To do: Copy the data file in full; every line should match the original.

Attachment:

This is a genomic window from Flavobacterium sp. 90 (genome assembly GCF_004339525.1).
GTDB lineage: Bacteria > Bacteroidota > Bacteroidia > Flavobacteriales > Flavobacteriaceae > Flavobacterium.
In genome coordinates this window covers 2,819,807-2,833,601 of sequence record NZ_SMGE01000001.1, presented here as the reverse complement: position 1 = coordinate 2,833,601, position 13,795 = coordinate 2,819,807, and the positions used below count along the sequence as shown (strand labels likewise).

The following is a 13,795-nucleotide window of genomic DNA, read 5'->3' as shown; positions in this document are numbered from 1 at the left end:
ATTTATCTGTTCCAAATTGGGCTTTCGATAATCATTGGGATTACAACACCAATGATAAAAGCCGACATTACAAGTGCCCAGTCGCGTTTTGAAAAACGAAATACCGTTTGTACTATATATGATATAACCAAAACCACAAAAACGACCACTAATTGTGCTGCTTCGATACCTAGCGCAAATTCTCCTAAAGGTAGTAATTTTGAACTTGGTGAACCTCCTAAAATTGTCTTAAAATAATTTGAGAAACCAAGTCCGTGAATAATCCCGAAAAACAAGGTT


This is a genomic window from Flavobacterium sp. 90 (genome assembly GCF_004339525.1).
GTDB lineage: Bacteria > Bacteroidota > Bacteroidia > Flavobacteriales > Flavobacteriaceae > Flavobacterium.
In genome coordinates this window covers 2,819,807-2,833,601 of sequence record NZ_SMGE01000001.1, presented here as the reverse complement: position 1 = coordinate 2,833,601, position 13,795 = coordinate 2,819,807, and the positions used below count along the sequence as shown (strand labels likewise).

The following is a 13,795-nucleotide window of genomic DNA, read 5'->3' as shown; positions in this document are numbered from 1 at the left end:
ATTTATCTGTTCCAAATTGGGCTTTCGATAATCATTGGGATTACAACACCAATGATAAAAGCCGACATTACAAGTGCCCAGTCGCGTTTTGAAAAACGAAATACCGTTTGTACTATATATGATATAACCAAAACCACAAAAACGACCACTAATTGTGCTGCTTCGATACCTAGCGCAAATTCTCCTAAAGGTAGTAATTTTGAACTTGGTGAACCTCCTAAAATTGTCTTAAAATAATTTGAGAAACCAAGTCCGTGAATAATCCCGAAAAACAAGGTT